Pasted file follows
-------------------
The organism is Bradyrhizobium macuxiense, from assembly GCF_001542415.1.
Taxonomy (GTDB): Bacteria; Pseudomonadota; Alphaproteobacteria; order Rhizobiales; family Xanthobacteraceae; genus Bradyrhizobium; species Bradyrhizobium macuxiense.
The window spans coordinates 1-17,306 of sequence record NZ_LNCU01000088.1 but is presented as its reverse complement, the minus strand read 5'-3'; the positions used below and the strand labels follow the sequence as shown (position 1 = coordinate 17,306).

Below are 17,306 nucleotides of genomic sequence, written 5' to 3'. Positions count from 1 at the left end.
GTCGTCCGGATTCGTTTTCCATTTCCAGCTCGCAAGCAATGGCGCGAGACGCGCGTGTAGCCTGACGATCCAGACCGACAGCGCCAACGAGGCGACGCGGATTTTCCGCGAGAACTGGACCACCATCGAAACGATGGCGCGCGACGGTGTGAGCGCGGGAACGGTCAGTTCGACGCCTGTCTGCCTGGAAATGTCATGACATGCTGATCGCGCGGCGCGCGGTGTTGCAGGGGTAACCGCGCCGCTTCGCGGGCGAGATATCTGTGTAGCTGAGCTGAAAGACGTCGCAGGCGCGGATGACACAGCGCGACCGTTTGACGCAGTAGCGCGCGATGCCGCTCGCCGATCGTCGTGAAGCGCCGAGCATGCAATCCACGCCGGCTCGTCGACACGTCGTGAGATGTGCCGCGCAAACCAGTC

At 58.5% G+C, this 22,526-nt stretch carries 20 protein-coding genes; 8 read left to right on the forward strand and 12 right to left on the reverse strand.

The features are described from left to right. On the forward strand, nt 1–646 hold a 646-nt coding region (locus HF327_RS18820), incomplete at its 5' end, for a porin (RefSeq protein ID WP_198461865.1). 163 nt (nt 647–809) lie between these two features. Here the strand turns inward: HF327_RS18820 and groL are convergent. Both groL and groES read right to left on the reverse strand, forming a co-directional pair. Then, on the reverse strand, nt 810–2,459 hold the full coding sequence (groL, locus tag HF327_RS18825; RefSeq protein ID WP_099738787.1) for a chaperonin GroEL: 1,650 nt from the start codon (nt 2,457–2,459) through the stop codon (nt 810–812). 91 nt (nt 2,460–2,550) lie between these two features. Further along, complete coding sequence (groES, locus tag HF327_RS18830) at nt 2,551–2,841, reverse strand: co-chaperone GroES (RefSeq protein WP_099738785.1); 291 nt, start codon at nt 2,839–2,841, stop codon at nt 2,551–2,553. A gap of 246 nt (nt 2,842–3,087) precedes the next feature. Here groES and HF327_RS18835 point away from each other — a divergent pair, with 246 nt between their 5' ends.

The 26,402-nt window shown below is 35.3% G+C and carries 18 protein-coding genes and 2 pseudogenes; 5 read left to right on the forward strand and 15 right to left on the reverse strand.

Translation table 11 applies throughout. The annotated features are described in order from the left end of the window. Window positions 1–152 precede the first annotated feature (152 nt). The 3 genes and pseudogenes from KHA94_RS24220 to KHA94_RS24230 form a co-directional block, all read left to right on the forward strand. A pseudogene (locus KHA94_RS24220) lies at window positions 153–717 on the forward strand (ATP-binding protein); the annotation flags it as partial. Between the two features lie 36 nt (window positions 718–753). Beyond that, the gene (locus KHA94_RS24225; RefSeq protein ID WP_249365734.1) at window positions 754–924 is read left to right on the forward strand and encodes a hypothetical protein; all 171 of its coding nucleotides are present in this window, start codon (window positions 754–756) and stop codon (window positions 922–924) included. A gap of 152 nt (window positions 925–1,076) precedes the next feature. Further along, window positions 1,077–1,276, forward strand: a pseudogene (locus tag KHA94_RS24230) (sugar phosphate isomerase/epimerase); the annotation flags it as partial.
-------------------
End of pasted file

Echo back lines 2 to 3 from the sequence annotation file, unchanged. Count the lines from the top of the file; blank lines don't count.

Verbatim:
Taxonomy (GTDB): Bacteria; Pseudomonadota; Alphaproteobacteria; order Rhizobiales; family Xanthobacteraceae; genus Bradyrhizobium; species Bradyrhizobium macuxiense.
The window spans coordinates 1-17,306 of sequence record NZ_LNCU01000088.1 but is presented as its reverse complement, the minus strand read 5'-3'; the positions used below and the strand labels follow the sequence as shown (position 1 = coordinate 17,306).